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Wide Array of Senior Elder Care Options Available Today
Today, when seniors encounter cognitive and physical health problems and begin having difficulty performing the activities of daily living, they and their families have decisions to make - and a multitude of senior care options to choose from.
Among these senior care choices, in-home senior care has been rising in popularity. Baby boomers, in particular, want to maintain as much independence as possible, preferably where they are most comfortable: at home.
Deciding which senior care option is most appropriate for any given individual depends upon their family's unique circumstances. Evaluate your circumstances to determine the best approach for you and your family:
- Are you or other members of your family able to devote time to care for a senior loved one? That is, do you live close enough to provide regular care? Would your other responsibilities at work and with your own family limit the time you could realistically commit?
- Does the individual you would be caring for have a chronic health condition, such as Alzheimer's disease, that would compromise his or her safety without regular supervision?
- Does the individual have a condition that would require medical care on an ongoing basis, in addition to regular assistance with the activities of daily living?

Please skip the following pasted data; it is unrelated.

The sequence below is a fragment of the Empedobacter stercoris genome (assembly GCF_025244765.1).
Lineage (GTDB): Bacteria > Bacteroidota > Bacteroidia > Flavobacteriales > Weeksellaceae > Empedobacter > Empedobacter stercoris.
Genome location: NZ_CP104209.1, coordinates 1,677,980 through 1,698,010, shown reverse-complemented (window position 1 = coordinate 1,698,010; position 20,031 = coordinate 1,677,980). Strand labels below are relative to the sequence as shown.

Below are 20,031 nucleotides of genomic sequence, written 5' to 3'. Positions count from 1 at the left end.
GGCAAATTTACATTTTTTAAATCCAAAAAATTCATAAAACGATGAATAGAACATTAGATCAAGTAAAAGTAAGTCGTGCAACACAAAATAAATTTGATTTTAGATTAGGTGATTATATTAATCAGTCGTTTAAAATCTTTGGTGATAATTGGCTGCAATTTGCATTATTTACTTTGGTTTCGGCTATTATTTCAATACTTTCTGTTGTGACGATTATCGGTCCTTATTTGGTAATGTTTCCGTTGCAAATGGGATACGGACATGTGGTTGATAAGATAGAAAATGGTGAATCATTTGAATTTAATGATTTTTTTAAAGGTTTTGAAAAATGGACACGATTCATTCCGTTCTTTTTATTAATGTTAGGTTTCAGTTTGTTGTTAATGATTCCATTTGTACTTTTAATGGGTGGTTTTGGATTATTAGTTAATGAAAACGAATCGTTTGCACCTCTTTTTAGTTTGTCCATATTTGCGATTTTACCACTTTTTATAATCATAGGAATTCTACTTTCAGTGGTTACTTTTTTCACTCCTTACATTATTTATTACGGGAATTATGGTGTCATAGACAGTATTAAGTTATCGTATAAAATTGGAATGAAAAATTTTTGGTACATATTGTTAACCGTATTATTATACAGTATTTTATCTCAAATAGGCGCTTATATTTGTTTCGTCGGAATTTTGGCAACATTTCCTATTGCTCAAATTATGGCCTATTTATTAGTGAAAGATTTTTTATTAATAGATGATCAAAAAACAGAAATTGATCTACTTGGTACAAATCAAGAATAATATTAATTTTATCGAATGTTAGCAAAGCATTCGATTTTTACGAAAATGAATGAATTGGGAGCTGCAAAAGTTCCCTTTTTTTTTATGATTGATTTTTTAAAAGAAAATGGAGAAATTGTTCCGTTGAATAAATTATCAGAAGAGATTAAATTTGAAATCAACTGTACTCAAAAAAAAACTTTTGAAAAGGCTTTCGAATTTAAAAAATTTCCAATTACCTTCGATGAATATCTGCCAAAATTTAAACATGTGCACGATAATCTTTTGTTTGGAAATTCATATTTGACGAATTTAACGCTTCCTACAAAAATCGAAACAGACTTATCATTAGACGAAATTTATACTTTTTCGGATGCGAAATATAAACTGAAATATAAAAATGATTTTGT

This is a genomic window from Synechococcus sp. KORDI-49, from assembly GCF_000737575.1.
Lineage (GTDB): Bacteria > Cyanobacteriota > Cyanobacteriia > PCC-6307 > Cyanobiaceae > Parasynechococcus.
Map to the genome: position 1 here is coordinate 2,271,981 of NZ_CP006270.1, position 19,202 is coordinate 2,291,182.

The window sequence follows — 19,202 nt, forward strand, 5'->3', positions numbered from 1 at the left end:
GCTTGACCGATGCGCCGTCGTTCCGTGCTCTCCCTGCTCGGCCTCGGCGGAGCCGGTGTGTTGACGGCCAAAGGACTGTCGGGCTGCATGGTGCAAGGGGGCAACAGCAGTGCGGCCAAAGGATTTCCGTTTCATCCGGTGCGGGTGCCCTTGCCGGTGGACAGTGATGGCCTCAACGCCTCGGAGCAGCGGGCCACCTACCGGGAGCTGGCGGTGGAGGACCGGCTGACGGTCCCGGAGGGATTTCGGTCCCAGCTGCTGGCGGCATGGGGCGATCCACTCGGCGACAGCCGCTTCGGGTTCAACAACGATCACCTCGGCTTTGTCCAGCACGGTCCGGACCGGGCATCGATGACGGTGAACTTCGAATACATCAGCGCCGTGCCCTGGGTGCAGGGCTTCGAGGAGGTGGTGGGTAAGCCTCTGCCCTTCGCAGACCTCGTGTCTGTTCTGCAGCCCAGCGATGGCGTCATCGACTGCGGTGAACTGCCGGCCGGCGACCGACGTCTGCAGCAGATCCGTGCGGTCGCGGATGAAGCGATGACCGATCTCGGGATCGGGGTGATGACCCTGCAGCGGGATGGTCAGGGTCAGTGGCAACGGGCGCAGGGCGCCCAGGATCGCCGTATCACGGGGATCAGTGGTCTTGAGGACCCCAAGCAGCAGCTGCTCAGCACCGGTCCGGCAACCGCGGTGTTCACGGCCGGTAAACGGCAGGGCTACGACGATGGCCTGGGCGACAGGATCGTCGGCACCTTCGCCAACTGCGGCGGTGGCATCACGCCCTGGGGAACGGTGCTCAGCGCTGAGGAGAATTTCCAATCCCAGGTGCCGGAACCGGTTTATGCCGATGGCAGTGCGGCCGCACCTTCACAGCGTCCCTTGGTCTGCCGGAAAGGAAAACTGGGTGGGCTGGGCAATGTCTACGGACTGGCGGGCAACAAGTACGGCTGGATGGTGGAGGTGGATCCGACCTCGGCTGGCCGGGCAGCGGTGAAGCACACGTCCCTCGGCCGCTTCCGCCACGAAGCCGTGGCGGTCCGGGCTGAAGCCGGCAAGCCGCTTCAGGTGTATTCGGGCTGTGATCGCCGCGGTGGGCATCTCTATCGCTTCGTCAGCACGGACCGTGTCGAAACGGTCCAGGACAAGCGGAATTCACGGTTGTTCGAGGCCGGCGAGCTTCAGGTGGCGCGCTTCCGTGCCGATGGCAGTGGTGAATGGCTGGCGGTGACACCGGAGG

- What senior care options are readily available in your loved ones or your community?
Senior care options include:
- Nursing homes, or skilled nursing facilities, which offer 24/7 medical care by registered nurses or licensed practical nurses, in addition to nutritional, pharmaceutical and activity services, and help with daily living activities.
- Assisted living facilities, a residential care option that is a step between independent living and skilled nursing. Assisted living is meant for seniors who need help with activities of daily living but not regular health care.
- Adult day care, which provides seniors a safe, social environment during the day while family work
- Independent living apartments for seniors with a limited need for assistance. These can be part of a continuing care senior community, which provides other levels of senior care, such as assisted living and skilled nursing care.
- In-home senior care, companionship and daily living assistance that can be provided in seniors' homes by family or a professional provider such as Comfort Keepers.
- Home health care, which brings health care services to seniors, and is often provided in conjunction with nonmedical in-home senior care.